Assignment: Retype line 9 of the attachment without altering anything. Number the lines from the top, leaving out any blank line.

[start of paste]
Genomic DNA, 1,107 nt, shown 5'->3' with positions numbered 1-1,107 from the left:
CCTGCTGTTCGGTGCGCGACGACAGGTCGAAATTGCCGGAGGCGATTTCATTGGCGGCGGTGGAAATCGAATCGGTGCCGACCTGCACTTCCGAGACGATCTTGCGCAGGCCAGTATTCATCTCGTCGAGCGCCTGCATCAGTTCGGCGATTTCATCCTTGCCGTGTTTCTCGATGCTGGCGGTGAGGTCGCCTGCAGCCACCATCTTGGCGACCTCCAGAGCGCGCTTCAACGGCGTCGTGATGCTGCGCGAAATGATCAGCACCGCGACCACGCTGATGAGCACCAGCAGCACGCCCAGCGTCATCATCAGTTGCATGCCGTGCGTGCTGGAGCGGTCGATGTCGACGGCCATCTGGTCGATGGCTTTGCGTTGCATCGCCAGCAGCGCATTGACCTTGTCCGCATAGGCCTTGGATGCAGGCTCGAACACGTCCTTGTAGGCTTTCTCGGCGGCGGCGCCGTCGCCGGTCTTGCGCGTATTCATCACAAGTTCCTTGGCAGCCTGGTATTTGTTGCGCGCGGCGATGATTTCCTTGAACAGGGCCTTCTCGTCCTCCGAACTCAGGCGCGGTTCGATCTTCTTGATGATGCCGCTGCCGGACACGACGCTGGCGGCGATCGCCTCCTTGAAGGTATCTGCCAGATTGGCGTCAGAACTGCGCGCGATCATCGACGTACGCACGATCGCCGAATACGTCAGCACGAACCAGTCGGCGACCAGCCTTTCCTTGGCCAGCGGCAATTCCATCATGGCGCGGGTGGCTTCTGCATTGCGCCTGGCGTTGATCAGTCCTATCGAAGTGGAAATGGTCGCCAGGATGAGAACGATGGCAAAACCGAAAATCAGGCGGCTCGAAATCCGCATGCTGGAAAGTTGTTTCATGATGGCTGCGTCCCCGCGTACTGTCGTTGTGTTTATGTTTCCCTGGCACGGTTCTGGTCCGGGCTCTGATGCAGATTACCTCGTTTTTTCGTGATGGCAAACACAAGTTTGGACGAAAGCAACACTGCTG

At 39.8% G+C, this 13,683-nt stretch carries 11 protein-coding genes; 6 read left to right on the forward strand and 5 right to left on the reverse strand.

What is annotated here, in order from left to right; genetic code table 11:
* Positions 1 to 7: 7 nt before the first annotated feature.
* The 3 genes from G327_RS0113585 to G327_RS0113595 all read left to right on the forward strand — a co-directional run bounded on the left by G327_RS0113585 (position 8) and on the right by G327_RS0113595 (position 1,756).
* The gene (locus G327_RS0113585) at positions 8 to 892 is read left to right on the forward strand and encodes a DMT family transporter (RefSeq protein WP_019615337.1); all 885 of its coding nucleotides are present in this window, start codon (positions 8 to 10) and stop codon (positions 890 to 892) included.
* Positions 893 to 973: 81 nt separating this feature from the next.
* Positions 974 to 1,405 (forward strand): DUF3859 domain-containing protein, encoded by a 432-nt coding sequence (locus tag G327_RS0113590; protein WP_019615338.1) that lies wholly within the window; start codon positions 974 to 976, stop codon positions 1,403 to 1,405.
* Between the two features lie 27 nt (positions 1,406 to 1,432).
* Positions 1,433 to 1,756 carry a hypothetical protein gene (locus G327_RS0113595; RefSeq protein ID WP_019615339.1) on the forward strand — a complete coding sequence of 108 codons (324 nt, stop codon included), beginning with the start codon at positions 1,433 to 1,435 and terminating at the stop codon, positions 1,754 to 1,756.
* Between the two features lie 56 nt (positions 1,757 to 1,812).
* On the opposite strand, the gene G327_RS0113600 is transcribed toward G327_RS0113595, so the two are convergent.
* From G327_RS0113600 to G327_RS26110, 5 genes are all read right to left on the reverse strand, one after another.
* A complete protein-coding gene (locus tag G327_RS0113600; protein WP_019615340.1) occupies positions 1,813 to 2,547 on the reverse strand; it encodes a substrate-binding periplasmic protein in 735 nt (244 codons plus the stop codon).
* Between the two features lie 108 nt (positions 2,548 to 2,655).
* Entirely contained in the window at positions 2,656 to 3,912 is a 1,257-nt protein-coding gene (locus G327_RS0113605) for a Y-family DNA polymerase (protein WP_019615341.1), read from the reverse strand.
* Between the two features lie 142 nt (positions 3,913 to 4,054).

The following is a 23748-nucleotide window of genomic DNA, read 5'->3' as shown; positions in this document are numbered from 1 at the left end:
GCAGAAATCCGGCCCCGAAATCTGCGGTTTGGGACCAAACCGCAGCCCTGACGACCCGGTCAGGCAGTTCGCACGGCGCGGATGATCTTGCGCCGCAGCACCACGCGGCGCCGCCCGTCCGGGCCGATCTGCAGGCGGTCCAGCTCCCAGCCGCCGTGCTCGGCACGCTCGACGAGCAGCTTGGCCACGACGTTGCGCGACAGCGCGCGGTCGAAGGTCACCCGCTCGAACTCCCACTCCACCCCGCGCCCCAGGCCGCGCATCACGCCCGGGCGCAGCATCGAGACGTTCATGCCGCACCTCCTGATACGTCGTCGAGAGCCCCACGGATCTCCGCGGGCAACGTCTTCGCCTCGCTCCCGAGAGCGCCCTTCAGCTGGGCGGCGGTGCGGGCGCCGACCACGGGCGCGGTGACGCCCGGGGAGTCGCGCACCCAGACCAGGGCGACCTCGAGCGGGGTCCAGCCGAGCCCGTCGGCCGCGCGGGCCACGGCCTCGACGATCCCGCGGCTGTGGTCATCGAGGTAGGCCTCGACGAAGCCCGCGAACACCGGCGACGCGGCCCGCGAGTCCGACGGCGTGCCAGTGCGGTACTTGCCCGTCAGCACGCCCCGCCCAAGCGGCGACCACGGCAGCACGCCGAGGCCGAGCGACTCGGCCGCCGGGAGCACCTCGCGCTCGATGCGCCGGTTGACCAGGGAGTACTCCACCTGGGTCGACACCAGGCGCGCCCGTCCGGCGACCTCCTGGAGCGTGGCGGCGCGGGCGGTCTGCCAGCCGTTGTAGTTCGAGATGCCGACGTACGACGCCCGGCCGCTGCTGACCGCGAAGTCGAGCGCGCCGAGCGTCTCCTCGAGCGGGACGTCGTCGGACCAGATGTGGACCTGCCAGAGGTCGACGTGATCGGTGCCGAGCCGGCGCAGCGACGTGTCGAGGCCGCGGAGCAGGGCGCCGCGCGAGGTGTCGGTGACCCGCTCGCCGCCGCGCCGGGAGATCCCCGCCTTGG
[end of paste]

* Positions 974 to 1,405 (forward strand): DUF3859 domain-containing protein, encoded by a 432-nt coding sequence (locus tag G327_RS0113590; protein WP_019615338.1) that lies wholly within the window; start codon positions 974 to 976, stop codon positions 1,403 to 1,405.